“Reinstatement may be granted only if the employee makes a satisfactory explanation to the department [DPA] as to the cause of his or her absence and his or her failure to obtain leave therefor, and the department finds that he or she is ready, able, and willing to resume the discharge of the duties of his or her position or, if not, that he or she has obtained the consent of his or her appointing power to a leave of absence to commence upon reinstatement.”
Pursuant to Coleman v. Department of Personnel Administration (1991) 52 Cal.3d 1102, the Court held that an employee terminated under the automatic resignation provision of section 19996.2, has a right to a hearing to examine whether he/she had a valid excuse for being absent, whether he/she had a valid reason for not obtaining leave and whether he/she is ready, able, and willing to return to work. DPA is not charged with examining whether the appointing power acted properly with regards to the actual termination. Further, appellant has the burden of proof in these matters and must prove by a preponderance of the evidence the he/she had a valid excuse for his/her absence and failure to obtain leave and that he/she is currently able to return to work.
In this case appellant failed to prove that he had a reasonable excuse for not coming to work between February 17 and 26, 1998. Appellant did not claim a medical reason for being off work. He would have preferred to have his desk moved and to work in the same building or to work in another district. Because his preference was not granted, he refused to return. Appellant had other, sensible remedies for negotiating his preferences including filing a grievance and/or reporting to work and appealing an involuntary transfer.
Also in this case, appellant failed to prove that he had a reasonable excuse for not obtaining leave. Appellant failed to make any effort to request a leave of absence or additional leave for the period beginning February 17, 1998, even though he knew a position had been created for him in the Construction Division. He admitted he knew leave requests were to be made to an employee’s supervisor; and he had no reasonable explanation for not contacting King to make a request. Appointing powers must know and are entitled to know where their employees are, when an employee will be absent and when an employee will return to work.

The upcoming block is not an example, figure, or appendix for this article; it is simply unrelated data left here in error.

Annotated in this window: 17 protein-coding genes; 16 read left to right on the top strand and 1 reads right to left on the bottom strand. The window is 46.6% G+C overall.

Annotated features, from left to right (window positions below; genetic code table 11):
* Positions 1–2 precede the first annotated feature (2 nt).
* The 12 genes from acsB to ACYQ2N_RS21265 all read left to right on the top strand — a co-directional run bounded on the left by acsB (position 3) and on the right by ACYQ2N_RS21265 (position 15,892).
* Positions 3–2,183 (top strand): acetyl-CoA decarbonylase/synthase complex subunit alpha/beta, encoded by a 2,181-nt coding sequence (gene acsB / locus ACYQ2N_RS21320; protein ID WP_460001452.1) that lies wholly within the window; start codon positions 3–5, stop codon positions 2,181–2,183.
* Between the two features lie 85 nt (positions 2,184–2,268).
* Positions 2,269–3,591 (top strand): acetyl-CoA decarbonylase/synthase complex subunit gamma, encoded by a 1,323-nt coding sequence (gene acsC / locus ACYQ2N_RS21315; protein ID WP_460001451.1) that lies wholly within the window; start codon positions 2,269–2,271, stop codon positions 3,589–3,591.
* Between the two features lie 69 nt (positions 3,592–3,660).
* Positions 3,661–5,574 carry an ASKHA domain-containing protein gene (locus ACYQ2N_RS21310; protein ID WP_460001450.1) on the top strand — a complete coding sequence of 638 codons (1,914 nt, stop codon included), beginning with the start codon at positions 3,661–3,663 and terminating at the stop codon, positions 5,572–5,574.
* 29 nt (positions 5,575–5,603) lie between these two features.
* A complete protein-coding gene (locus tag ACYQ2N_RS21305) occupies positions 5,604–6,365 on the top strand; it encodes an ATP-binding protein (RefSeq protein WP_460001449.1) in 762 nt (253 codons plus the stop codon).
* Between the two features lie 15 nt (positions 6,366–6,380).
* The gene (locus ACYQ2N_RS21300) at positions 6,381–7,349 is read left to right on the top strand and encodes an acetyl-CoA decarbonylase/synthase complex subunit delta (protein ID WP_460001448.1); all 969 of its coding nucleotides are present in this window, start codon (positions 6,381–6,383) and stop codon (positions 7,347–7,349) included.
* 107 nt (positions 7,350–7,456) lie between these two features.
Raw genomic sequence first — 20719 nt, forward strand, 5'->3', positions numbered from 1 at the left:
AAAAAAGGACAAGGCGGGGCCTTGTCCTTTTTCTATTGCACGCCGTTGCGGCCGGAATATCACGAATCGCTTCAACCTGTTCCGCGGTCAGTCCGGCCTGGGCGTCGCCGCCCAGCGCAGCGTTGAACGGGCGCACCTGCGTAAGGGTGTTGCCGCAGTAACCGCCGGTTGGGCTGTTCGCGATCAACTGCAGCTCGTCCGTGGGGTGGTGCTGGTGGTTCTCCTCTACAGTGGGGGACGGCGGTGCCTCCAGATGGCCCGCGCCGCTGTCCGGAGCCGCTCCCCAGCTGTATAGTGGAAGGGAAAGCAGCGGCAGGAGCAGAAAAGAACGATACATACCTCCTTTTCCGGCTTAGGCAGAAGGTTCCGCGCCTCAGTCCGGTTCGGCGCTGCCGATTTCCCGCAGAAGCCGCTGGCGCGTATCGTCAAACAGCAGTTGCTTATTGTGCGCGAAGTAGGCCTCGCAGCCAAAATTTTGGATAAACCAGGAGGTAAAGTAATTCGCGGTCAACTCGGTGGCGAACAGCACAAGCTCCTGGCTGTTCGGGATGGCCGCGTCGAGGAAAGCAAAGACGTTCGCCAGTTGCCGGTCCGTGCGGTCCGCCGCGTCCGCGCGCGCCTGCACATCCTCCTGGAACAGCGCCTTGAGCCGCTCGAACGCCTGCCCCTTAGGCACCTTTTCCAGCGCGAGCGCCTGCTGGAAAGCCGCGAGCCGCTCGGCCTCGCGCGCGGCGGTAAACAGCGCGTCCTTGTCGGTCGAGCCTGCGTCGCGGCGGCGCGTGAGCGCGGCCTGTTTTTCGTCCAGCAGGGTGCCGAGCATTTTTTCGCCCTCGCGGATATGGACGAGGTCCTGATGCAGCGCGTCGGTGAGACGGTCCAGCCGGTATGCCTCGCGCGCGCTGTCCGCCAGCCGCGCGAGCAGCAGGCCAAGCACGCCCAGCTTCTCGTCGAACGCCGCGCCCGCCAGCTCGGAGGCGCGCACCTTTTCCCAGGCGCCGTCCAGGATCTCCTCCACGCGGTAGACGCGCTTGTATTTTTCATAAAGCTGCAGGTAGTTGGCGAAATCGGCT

Appellant’s claim that he could not be AWOL because he was entitled to IDL is also rejected. In Raghvendra Singh (1995) DPA’s Chief Counsel stated, “No other agency, including the Employment Development Department with its grants of Non-Industrial Disability Leave and the State Compensation Insurance Fund with IDL, may grant permission to be absent to the employees of another agency.” Only an employee’s appointing power may grant leave. Therefore the fact that CalTrans’ insurance company paid appellant IDL for the period immediately prior to appellant’s automatic resignation is not controlling.
Finally, appellant failed to demonstrate that he was willing to unconditionally return to work at this time; and he claimed he lacked medical clearance. DPA does not have authority to reinstate an employee to State civil service under Government Code section 19996.2 if that employee is not currently willing and able to return to work.
For the reasons set forth above, appellant’s request for reinstatement should be denied.

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that the request for reinstatement after automatic resignation effective close of business February 16, 1998, is denied.
  Updated: 5/22/2012